Michael Ray has a great Kid Rock story, although the rap-rocker-turned-country-artist may not agree. Talking to Taste of Country Nights, the "Whiskey and Rain" singer explained how he hooked the multi-genre veteran for "Higher Education," the title track from his new EP.

Billy Gibbons of ZZ Top, Lee Brice and songwriter Tim Montana also join Ray on the song. Montana was the lynchpin for all of it, but now you get the impression that Ray could just call or text Kid Rock any time he needs a favor.

"For me, just being good buddies with Kid Rock ... he’s been there for me during some low times. He’s just one of my favorite artists and people," Ray tells Evan and Amber during this interview about his new music, his very difficult 2020 and his plans to celebrate, should "Whiskey and Rain" become his second career Billboard Country Airplay chart-topper.

The new EP speaks to all of Ray's influences and finds him getting to the core of who he is as an artist. Lyrically he covers a lot of ground (skip to about 4:45 to hear Ray talk about how he handled his divorce from Carly Pearce on this record), and sonically, he presents a more traditional, if not rock-centric, mix than ever before. ZZ Top is one of his dad's favorite bands ever, which makes this song even more special.

It all started when Ray and Montana were sitting in the garage, playing songs for each other. They had the idea to make "Higher Education" into a superstar event.

“He (Montana) is how I know Kid Rock and Billy Gibbons," Ray explains. "Him and Billy Gibbons have a hot sauce together, they're in business together so they're really, really tight, as well as Kid Rock. So I was like, 'You think they would do it?' And he’s like, 'Yeah, man, absolutely.'"

They were in quickly, and later, Brice came on board when presented the song during a hunting trip to Arkansas. Talking to ToC Nights, Ray acknowledges the full circle moment; Kid Rock's Devil Without a Cause album was the first CD he ever bought.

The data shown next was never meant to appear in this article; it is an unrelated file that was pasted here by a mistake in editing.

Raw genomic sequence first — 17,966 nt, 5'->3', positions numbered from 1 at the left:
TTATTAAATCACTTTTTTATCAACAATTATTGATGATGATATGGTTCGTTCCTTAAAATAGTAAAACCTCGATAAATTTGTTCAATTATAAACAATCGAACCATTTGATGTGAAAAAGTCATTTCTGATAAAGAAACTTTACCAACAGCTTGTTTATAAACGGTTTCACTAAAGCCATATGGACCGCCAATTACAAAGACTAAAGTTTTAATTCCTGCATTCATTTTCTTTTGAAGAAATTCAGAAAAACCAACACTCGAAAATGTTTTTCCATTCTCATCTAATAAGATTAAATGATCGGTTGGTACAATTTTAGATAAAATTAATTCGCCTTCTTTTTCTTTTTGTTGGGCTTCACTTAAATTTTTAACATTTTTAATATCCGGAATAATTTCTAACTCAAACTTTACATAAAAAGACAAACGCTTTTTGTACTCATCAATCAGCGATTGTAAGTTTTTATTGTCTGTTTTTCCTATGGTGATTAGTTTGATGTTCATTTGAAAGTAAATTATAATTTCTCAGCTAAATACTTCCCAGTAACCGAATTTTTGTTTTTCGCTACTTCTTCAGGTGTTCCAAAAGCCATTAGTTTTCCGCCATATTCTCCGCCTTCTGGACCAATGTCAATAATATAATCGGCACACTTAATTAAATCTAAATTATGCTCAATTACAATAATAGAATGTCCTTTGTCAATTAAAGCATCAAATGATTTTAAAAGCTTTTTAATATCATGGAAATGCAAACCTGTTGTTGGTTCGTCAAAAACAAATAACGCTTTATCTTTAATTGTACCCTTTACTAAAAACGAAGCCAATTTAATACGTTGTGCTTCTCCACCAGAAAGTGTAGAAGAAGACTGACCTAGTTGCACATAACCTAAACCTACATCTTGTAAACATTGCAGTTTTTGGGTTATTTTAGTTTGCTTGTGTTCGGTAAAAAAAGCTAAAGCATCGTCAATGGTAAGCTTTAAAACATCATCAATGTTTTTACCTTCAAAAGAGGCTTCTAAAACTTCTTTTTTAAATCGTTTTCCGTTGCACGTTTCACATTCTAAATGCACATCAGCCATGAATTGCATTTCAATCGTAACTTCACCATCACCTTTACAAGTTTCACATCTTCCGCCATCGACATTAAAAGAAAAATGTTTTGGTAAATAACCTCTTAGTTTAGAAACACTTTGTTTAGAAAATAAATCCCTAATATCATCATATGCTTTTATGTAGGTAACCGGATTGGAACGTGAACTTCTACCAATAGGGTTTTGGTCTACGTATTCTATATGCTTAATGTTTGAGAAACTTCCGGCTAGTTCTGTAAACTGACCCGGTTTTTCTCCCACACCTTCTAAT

"This kid … when we were in sixth grade, this random kid on the school bus was like, ‘Hey man, you play guitar … I got a CD for $2, bring it tomorrow,'" the country singer shares, starting to smile. "I think I did my first drug deal like this (Laughs). It was like, ‘You bring the money, I got the stuff.'"

That album dropped in 1998, and Ray says he burned lines in it he played it so much. Years later, when the younger singer told his new friend his favorite anecdote, Kid Rock was only partially amused.

“He goes, 'How old were you? Like six?’ I go, 'Man, I think I was 12!'" Ray says, laughing now.

The Higher Education EP is available now. Look for a full, unedited version of this conversation on Thursday (Sept. 2), as part of Taste of Country Nights, On Demand.

Warner Music Nashville

Best Country Albums of 2021 - Critic's Pick

There have been many creative country albums in 2021, but not all have hit the mark. Artists are more than ever toying with distribution methods and packaging as much as they are new sounds, so you get double and triple albums, Part 1 and Part 2, and digital EPs in lieu of a traditional 10 or 11-song release.

The bar for an EP on this list of the best country albums of 2021 is higher than an LP, but one project did crack the Top 10. Too much music proved to dampen other artist's efforts, although Alan Jackson's first album in years was filled with country music we couldn't turn away from. Where Have You Gone has 21 songs, but somehow no filler.

More than ever, this relied on staff opinion and artistic merit to allow for some parity among major label artists and independents. The 10 albums listed below are not ranked, although the year-end list published in the fall will crown a true best album of 2021.